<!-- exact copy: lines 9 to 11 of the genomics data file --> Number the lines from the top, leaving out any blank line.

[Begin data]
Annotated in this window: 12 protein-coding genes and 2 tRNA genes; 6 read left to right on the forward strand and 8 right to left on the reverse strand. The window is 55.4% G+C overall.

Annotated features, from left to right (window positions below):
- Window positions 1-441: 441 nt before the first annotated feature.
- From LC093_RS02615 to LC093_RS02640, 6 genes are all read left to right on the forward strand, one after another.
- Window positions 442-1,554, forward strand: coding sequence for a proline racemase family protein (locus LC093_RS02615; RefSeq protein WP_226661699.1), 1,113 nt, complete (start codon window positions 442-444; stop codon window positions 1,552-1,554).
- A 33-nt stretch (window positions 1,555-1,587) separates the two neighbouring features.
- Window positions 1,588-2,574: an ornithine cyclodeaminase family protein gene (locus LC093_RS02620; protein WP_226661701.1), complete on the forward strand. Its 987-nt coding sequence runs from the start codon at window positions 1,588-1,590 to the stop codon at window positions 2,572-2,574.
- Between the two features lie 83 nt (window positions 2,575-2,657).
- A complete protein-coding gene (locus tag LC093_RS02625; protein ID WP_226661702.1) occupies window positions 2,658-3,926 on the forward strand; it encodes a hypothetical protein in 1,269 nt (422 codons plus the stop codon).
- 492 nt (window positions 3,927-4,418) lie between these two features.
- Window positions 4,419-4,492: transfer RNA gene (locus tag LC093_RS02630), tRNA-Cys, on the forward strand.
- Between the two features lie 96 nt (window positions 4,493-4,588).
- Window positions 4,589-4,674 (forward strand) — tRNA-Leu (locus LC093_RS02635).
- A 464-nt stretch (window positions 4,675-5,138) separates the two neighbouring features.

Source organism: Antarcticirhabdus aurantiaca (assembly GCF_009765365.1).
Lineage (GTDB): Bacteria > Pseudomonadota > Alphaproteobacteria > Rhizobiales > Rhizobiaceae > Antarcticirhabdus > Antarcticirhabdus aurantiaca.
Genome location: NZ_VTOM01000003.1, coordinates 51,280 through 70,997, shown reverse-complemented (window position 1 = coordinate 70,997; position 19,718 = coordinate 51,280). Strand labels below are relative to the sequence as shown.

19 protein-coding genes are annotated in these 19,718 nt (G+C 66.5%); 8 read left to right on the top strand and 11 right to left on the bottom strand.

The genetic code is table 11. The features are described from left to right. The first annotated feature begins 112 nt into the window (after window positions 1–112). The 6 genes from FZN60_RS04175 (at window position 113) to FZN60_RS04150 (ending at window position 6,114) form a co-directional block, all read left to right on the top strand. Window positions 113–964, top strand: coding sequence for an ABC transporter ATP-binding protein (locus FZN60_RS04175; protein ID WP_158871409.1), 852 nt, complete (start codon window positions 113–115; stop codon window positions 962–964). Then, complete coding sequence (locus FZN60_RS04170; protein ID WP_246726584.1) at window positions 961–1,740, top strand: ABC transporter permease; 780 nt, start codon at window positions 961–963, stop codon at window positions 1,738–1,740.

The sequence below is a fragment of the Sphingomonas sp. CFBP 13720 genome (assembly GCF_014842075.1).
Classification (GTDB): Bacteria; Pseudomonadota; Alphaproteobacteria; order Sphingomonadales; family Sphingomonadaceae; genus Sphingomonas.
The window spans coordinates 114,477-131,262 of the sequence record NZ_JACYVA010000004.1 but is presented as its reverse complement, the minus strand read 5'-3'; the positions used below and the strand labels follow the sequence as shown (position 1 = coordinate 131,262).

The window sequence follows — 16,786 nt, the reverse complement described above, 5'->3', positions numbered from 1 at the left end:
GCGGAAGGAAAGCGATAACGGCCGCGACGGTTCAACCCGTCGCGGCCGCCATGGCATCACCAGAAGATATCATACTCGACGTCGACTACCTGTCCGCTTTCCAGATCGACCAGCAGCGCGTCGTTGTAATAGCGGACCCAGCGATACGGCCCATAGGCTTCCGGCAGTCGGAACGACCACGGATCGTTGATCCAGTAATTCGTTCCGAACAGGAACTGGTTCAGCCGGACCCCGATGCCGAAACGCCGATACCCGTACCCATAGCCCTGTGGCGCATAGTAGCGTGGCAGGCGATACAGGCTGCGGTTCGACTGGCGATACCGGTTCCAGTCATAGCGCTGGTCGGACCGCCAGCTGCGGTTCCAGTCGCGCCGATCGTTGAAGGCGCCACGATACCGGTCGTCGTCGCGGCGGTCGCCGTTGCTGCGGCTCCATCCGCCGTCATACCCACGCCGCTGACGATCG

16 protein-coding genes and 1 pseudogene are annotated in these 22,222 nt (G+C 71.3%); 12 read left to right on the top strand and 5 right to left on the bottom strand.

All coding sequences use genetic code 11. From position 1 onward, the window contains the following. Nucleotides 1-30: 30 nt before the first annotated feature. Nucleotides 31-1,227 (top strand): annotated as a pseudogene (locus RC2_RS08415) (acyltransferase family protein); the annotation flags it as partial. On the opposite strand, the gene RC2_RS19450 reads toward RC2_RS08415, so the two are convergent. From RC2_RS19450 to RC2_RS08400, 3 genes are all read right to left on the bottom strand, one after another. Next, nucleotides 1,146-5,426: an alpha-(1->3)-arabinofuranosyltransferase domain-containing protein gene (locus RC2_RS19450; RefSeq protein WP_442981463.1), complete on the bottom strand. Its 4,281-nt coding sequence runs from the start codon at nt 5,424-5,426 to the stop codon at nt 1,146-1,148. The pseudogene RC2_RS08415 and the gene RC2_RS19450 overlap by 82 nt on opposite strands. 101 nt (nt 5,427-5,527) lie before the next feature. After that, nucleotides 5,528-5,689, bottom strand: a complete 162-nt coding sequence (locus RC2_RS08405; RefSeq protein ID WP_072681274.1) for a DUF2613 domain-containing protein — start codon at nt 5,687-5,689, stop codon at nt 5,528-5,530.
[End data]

- A complete protein-coding gene (locus tag LC093_RS02625; protein ID WP_226661702.1) occupies window positions 2,658-3,926 on the forward strand; it encodes a hypothetical protein in 1,269 nt (422 codons plus the stop codon).
- 492 nt (window positions 3,927-4,418) lie between these two features.
- Window positions 4,419-4,492: transfer RNA gene (locus tag LC093_RS02630), tRNA-Cys, on the forward strand.